One of the most important components of any fire department's training and development program should be Multi-Company Operations. There are a host of topic's which may be applicable when conducting such drills; but for the purpose of this session, we will focus on fire suppression. Perhaps in future articles, we'll broaden our scope into EMS, special operations, and SWAT/Criminal activity situations.
There are many reasons for conducting Multi-Company Training:
- To present realistic challenges to the organizations officer's and firefighter's in a safe and controlled environment
- To evaluate the performance of the individual members of a company
- To evaluate the efficiency and performance of each individual working collectively as a member of a company
- To evaluate the efficiency of a company functioning as a part of the fire ground team
- To maintain a standard of over-all efficiency and consistency in the organization
- To observe companies perform under realistic conditions
- To observe the companies performing tasks in real time
- To evaluate the efficiency and limitations of equipment and apparatus
- To test the efficiency of the organizations Standard Operating Procedures (SOP"s), such as: communications, size-up, apparatus positioning, pumping procedures, hose lays, and command procedures
- To introduce new Standard Operating Procedures, or individual changes in components of existing procedures
- To introgate mutual aid companies into the Multi-Company drills - we must all work together to build trust. This is the best opportunity to learn what to expect.
How often should Multi-Company Training be conducted:
Based upon my experience, each individual firefighter should participate in at least two Multi-Company training exercises each year. This is for the purpose of maintaining efficiency and consistency within the organization. Such sessions should be an average of four hours in length, and include at least three separate drills. In Georgia, the climate in which to perform Multi-Company training is during the months of May and September. (October is actually more suitable, since this month records the least amount rain fall. However, the Atlanta Braves play in the World Series far too often for the instructor to hold the firefighters attention). Schedule the sessions Monday through Thursday for three weeks, and then allow the fourth week for make-up of those firefighters that may have missed their regularly scheduled training date (this schedule is for a department with an average of 150 to 300 members).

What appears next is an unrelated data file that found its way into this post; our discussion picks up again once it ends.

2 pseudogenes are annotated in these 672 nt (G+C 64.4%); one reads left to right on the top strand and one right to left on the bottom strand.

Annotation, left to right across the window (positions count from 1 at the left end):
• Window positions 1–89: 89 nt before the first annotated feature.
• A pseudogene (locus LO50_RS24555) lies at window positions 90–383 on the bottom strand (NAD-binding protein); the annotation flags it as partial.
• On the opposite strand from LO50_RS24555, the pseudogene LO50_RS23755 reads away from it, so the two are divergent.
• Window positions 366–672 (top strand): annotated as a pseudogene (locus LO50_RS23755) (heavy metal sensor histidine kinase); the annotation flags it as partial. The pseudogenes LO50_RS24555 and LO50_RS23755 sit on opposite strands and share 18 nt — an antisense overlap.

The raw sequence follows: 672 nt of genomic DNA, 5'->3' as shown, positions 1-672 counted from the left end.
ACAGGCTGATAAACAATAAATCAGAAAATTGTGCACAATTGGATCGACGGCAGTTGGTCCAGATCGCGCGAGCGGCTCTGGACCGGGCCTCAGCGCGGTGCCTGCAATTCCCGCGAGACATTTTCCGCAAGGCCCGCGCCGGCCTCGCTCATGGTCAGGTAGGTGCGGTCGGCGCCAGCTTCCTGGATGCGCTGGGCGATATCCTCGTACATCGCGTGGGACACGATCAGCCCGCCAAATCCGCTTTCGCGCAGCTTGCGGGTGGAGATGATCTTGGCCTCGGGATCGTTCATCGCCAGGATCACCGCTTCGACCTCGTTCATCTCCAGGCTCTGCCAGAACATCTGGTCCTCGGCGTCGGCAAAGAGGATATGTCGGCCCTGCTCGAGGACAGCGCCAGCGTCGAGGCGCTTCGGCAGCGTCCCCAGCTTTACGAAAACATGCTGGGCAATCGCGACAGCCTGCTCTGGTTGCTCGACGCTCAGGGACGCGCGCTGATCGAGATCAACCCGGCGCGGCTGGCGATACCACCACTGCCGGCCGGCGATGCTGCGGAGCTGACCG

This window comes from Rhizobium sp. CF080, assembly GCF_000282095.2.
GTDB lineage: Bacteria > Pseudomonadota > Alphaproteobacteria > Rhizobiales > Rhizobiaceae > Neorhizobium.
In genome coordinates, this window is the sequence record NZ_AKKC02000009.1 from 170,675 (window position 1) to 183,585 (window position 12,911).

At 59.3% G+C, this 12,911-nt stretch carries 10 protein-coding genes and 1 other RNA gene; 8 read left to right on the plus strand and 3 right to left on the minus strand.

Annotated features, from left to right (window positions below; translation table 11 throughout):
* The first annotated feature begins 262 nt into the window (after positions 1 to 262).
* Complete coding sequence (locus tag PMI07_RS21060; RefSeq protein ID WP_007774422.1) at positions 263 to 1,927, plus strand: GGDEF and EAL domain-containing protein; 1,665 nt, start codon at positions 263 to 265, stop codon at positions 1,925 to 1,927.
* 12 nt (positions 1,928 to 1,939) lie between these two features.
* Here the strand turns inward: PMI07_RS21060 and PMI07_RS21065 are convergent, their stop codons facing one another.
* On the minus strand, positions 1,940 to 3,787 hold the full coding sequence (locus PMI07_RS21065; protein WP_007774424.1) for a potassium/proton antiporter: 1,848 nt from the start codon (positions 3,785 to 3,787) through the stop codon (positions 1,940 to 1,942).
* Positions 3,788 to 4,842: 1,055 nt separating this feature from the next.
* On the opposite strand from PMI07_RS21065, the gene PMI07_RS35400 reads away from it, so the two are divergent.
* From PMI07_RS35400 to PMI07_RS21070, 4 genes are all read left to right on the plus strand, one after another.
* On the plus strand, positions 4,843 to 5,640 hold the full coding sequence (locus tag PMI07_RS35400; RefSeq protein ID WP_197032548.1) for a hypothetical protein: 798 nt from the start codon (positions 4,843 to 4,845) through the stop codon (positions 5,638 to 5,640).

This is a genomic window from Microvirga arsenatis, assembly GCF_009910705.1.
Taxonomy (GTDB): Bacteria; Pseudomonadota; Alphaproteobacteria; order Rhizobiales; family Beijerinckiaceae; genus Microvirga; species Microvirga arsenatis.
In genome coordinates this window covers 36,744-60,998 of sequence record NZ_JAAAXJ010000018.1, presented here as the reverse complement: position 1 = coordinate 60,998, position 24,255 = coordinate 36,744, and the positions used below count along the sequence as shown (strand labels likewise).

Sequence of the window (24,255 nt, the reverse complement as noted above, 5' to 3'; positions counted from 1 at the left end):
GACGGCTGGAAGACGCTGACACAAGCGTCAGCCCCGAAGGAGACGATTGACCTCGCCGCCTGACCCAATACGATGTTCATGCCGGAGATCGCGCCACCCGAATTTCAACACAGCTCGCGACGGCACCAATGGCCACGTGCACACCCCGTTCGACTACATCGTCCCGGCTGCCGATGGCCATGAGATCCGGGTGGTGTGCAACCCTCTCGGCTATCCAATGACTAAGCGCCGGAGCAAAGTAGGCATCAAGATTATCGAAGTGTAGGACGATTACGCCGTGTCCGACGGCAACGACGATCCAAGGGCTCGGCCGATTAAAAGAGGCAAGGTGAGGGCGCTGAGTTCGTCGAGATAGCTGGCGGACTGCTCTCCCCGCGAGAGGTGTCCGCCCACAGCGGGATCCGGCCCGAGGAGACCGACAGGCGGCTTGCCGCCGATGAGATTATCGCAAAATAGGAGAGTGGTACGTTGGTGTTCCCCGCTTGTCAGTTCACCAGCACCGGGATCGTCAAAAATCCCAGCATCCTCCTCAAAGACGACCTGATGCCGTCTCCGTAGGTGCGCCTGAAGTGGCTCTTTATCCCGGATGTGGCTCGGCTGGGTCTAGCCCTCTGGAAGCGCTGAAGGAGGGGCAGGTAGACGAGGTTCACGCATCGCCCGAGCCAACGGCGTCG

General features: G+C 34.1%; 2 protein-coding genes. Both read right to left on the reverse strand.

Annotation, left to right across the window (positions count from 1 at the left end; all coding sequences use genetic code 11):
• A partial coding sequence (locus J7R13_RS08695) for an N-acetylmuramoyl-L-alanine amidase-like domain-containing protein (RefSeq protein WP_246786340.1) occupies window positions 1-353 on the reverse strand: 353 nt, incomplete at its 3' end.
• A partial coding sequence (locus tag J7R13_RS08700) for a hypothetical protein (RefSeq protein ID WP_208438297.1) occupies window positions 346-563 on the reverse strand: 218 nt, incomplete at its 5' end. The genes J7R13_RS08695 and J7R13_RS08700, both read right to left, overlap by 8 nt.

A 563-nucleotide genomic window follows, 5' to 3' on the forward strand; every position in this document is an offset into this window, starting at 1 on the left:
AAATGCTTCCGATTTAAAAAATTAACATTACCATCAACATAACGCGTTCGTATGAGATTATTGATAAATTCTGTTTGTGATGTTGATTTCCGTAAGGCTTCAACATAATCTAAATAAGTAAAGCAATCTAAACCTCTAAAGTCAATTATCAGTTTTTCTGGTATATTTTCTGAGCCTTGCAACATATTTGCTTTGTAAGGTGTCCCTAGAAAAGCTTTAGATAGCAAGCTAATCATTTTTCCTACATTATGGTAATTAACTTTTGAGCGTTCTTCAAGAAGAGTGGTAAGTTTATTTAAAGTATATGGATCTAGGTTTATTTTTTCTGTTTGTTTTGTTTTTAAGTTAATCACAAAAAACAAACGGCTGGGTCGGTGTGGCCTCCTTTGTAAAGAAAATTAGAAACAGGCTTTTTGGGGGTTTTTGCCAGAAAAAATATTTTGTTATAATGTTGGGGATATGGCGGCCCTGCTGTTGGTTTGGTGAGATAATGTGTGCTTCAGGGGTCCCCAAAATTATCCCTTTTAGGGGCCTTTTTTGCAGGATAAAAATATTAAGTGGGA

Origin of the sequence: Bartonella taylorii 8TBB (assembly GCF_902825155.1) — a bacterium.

By conducting the training sessions using this schedule, the individual firefighter participates in Multi-Company training a minimum of eight-hours each year. (The Insurance Service Office (ISO) offers points up to six hours per year for night training; so maintain complete records).
Should Multi-company Training be conducted during the day or at night:
I much prefer conducting both sessions at night. My reasoning for this is simple. If a firefighter can perform the task under the most challenging of circumstances, darkness, performing the same task in "real life" and during day light hours will be simpler. Have the firefighter utilize all the equipment they would normally utilize during an actual event! This aquanauts the firefighter with the equipment in a controlled environment, as well as allowing for the evaluation of the equipment. If the equipment is going to malfunction, this is the time to learn of such, not when lives are on the line!
In addition, many departments' relay on non-paid professional firefighter's whose full-time positions require them to be at their post during business hours. Such training must be conducted during the evening hours, or on a Saturday.